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Maternal Nutrition in Emergencies

Date: 12th November 2013

Venue: Brussels

Funders: ECHO

Facilitators: The ENN and organised by Inspire Consortium

ENN Project Lead: Emily Mates and Tanya Khara (ENN consultant)


Current evidence underlines the importance of the nutritional status of women as a crucial factor in the survival, healthy growth and development of her children. Although it is the subject of less global attention, maternal nutrition is also crucial for women’s own ability to live a healthy life.

The ENN was commissioned by DG ECHO, through the INSPIRE consortium, to prepare a technical background paper and facilitate a technical round table meeting on ‘Maternal Nutrition in Emergencies’. The document incorporates both the background paper and report of the proceedings of the meeting.

The technical background paper identified a number of gaps in the area of maternal nutrition in emergencies and formed the basis for discussions at the technical roundtable meeting. The review summarised the available literature relating to: women’s particular nutritional vulnerabilities, what the implications of these are for women and their infants, current international guidance on maternal nutrition and what is currently being done in emergency programming. A series of key gaps were highlighted as a result.

The one-day technical roundtable was held in Brussels in November 2013. The meeting brought together key technical staff and partners, agency nutrition focal points, donors and technical experts. The aim of the round table was to discuss the evidence, current practice and issues related to maternal nutrition in emergencies and to suggest priority actions and initiatives required to address these gaps and challenges.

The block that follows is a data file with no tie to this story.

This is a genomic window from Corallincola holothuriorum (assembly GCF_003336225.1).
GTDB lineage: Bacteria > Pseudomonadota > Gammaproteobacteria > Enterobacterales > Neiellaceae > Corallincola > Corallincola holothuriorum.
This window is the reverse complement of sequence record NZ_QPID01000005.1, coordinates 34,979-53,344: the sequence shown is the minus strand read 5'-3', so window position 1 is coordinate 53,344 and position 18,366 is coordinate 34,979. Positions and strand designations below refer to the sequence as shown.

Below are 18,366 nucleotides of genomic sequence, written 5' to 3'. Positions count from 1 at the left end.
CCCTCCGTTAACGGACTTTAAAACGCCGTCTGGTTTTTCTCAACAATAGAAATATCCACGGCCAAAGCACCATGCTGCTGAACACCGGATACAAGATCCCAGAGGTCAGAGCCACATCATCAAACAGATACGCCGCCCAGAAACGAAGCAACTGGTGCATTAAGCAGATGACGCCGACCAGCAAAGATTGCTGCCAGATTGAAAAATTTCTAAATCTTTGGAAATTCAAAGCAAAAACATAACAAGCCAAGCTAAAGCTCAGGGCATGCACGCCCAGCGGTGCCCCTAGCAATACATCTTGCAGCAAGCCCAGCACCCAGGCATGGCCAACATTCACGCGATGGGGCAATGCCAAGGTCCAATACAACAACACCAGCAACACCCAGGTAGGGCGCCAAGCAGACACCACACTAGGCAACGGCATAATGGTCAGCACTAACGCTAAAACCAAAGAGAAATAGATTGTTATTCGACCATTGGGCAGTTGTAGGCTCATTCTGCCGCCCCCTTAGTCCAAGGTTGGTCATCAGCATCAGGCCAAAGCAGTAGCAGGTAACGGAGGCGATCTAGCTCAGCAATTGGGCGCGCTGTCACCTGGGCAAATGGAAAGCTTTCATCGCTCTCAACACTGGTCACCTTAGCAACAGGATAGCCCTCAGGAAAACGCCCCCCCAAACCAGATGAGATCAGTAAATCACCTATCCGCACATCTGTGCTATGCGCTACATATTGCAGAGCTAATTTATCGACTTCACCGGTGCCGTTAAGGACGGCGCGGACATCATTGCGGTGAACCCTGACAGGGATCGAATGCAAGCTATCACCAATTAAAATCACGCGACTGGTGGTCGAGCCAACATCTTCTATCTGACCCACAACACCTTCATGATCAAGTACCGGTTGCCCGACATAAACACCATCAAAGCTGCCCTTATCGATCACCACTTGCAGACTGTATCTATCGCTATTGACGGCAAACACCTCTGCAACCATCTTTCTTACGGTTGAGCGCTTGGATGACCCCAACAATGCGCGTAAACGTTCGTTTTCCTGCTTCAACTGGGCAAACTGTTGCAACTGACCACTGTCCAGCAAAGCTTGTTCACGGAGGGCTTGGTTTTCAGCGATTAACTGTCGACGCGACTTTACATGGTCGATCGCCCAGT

The meeting was structured into three topic sessions:

  1. Nutrition specific interventions – micronutrient supplementation
  2. Nutrition specific interventions – acute undernutrition
  3. Nutrition sensitive interventions to support maternal nutrition

Each session consisted of one or two presentations from key experts in the field to provide insights into the above topics. This was followed by discussion among the participants. For the nutrition sensitive interventions the group was split into two, one group covering food security and WASH and the other health, women’s empowerment and mental/psychosocial support. A number of key questions based on the gaps identified in the technical background paper were used as triggers for the discussion. During each session four areas were drawn out from the discussion by the facilitators:

-          Recommendations for practice

-          Research gaps

-          Areas for wider discussion (other sectors/groups)

-          Policy gaps

A final session brought together all the outputs from the above four areas and a prioritisation exercise was carried out to identify the major recommendations of the group.

Meeting Report

Maternal Nutrition in Emergencies. Summary of the state of play and key gaps (2012)

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Chloe Angood (). Maternal Nutrition in Emergencies.



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